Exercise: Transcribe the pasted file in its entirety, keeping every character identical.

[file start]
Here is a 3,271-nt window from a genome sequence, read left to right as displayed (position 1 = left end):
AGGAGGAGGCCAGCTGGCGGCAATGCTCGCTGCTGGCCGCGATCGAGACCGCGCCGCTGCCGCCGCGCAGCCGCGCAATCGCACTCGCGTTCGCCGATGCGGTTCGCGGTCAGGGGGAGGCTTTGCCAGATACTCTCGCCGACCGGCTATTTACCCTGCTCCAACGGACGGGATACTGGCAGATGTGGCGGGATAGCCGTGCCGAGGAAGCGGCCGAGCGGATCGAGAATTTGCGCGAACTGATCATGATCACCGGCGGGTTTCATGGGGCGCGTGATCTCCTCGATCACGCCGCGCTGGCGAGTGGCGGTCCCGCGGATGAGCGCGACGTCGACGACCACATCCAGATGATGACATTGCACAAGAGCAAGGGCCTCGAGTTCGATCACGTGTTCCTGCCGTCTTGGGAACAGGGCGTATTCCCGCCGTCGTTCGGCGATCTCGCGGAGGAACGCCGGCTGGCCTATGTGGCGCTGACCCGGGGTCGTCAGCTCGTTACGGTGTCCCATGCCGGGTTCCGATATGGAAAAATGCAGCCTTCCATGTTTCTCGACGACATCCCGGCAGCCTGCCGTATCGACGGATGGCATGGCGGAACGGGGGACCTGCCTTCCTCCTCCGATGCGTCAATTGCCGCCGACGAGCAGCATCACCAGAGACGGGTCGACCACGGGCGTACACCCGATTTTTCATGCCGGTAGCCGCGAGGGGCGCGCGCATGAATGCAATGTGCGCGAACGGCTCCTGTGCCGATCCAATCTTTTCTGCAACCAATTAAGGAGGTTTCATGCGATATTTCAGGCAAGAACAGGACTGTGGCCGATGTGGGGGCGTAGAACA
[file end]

Here is a 3,271-nt window from a genome sequence, read left to right as displayed (position 1 = left end):
AGGAGGAGGCCAGCTGGCGGCAATGCTCGCTGCTGGCCGCGATCGAGACCGCGCCGCTGCCGCCGCGCAGCCGCGCAATCGCACTCGCGTTCGCCGATGCGGTTCGCGGTCAGGGGGAGGCTTTGCCAGATACTCTCGCCGACCGGCTATTTACCCTGCTCCAACGGACGGGATACTGGCAGATGTGGCGGGATAGCCGTGCCGAGGAAGCGGCCGAGCGGATCGAGAATTTGCGCGAACTGATCATGATCACCGGCGGGTTTCATGGGGCGCGTGATCTCCTCGATCACGCCGCGCTGGCGAGTGGCGGTCCCGCGGATGAGCGCGACGTCGACGACCACATCCAGATGATGACATTGCACAAGAGCAAGGGCCTCGAGTTCGATCACGTGTTCCTGCCGTCTTGGGAACAGGGCGTATTCCCGCCGTCGTTCGGCGATCTCGCGGAGGAACGCCGGCTGGCCTATGTGGCGCTGACCCGGGGTCGTCAGCTCGTTACGGTGTCCCATGCCGGGTTCCGATATGGAAAAATGCAGCCTTCCATGTTTCTCGACGACATCCCGGCAGCCTGCCGTATCGACGGATGGCATGGCGGAACGGGGGACCTGCCTTCCTCCTCCGATGCGTCAATTGCCGCCGACGAGCAGCATCACCAGAGACGGGTCGACCACGGGCGTACACCCGATTTTTCATGCCGGTAGCCGCGAGGGGCGCGCGCATGAATGCAATGTGCGCGAACGGCTCCTGTGCCGATCCAATCTTTTCTGCAACCAATTAAGGAGGTTTCATGCGATATTTCAGGCAAGAACAGGACTGTGGCCGATGTGGGGGCGTAGAACA